The plot offers up lots of suspenseful moments and culminates with an exciting and costly battle. Along the way, Novik also drops in some pointed social criticism to add a bit of depth, as well as some lighter and laugh-worthy moments to balance out the darker, more serious aspects. And I absolutely loved the school itself, its oddness, its sense of truly wild magic, its many wonderfully original quirks, none of which I’ll spoil here. Believe me, if you think you’ve seen everything there is to see in a “magic school” story, you haven’t. This take is all Novik.
A Deadly Education still was a bit too YA for me (though I think it will be hugely enjoyed by younger readers and deservedly so), though it certainly grew on me past the first quarter or so, its sharp character insights and fantastic originality rewarding my perseverance.
When I first got my hands on a copy of A Deadly Education, I knew that if it was like any of Naomi Novik’s other novels, I wasn’t getting any sleep that night because getting to the end of the story would be far more important. And, happily, I was right!
Readers might have a hard time initially warming up to our narrator, El Higgins (don’t you dare call her by her given name, Galadriel), who’s managed to survive everything the terrifyingly lethal and incredibly amazing Scholomance has thrown at her by dint of hard work, a bottomless supply of snark, and a “weapons of mass destruction” level of magical talent. El hasn’t made it this far by playing nice and making friends, and the world certainly hasn’t made that option available to her, thanks to racism or other, equally odious, kinds of bigotry. It’s almost like the magical and mundane worlds are pushing her to become a practitioner of evil magics (a “maleficer” who exploits “malia,” in the book’s parlance) just to see how horrible she can become.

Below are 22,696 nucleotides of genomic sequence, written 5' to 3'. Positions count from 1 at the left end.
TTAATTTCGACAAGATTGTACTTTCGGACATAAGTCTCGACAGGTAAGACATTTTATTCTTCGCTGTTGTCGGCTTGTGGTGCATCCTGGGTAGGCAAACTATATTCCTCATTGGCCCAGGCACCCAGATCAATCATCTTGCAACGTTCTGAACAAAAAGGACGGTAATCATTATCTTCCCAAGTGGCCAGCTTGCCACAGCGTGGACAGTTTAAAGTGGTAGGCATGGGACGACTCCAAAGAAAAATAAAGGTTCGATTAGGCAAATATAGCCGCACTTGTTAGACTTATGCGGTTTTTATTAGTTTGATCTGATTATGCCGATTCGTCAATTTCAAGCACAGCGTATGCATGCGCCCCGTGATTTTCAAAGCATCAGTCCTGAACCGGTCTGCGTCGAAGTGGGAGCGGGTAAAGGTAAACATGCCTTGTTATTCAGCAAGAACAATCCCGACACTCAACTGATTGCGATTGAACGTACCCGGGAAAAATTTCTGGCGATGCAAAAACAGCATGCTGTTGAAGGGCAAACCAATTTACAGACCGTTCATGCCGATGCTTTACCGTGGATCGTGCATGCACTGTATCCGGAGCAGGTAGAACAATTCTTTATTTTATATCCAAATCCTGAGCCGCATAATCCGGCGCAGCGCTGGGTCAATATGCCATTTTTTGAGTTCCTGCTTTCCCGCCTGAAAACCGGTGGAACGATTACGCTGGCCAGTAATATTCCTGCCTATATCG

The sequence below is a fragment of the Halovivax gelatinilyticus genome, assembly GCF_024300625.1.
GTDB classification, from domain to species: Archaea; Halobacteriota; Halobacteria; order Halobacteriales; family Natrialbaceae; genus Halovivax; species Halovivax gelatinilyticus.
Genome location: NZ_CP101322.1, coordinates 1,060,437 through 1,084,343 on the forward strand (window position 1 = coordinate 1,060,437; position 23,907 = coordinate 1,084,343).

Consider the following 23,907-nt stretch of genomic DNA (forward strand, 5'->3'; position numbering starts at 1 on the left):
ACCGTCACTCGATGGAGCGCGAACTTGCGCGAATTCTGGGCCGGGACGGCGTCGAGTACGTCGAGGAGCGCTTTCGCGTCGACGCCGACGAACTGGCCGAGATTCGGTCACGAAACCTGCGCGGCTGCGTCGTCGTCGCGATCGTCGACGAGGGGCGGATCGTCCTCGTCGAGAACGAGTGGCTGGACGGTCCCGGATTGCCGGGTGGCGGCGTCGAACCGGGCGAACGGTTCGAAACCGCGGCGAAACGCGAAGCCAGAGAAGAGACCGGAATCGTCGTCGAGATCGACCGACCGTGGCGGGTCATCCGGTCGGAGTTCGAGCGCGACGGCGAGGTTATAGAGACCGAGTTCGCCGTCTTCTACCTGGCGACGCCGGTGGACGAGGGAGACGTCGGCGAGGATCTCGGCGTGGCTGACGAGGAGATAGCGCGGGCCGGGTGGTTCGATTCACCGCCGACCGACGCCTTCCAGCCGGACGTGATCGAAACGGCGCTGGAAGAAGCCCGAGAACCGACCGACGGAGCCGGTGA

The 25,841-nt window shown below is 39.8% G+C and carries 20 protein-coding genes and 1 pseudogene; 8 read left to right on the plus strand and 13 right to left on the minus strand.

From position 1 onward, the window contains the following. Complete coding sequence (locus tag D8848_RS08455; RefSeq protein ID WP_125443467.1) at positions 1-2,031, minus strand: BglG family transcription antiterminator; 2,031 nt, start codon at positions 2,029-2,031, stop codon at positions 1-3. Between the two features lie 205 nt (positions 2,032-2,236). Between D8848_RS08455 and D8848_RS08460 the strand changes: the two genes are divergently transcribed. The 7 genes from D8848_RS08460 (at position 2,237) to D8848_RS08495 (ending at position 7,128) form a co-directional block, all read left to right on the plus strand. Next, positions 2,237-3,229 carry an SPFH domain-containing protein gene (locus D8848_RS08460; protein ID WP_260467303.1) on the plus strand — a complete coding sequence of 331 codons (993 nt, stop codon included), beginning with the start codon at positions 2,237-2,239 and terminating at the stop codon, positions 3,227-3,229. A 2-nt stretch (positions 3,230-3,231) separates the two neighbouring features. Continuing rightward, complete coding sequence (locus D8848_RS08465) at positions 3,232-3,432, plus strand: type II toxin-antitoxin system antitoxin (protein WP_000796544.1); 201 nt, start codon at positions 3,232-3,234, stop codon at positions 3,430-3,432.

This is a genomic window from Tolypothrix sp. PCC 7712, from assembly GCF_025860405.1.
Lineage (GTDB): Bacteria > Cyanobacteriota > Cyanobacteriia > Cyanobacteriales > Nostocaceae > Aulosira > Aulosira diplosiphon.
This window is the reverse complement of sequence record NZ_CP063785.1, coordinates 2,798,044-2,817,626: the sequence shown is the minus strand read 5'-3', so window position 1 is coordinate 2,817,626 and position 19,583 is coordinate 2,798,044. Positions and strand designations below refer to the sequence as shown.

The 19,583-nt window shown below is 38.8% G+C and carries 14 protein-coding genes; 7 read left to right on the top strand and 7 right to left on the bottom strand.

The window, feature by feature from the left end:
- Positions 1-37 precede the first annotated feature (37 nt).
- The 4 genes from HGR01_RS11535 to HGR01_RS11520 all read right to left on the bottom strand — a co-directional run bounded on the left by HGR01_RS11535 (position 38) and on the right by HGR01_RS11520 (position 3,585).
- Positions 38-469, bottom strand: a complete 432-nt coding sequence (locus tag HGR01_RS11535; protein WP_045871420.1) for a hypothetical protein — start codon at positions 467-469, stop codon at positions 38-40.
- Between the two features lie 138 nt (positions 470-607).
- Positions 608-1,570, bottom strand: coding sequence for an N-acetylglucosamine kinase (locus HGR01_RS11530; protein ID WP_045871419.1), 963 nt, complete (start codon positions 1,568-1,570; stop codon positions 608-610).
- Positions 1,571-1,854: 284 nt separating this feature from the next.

Thankfully, El has a soul and a strong desire not to harm others, but that doesn’t mean the Scholomance is taking it any easier on her. There are no teachers per se at this school, as magical lesson-sheets tend to appear out of thin air and textbooks can hide themselves, but students are still expected to learn enough to keep themselves alive until graduation day, at which point their biggest concern is surviving the hordes of magical beasts (“maleficaria”) who are all-too-eager to chomp them up. Survival means possibilities for success in one of the magical enclaves spread out around the globe, or at least the chance for a life mixing up ointments and running meditation clinics for non-magical folks. That’s if the endless void the school is magically suspended in doesn’t somehow kill them, or if a fellow student doesn’t do them in, or if the smaller mals infesting the school don’t turn the students into snacks, or if their very schoolwork doesn’t end them.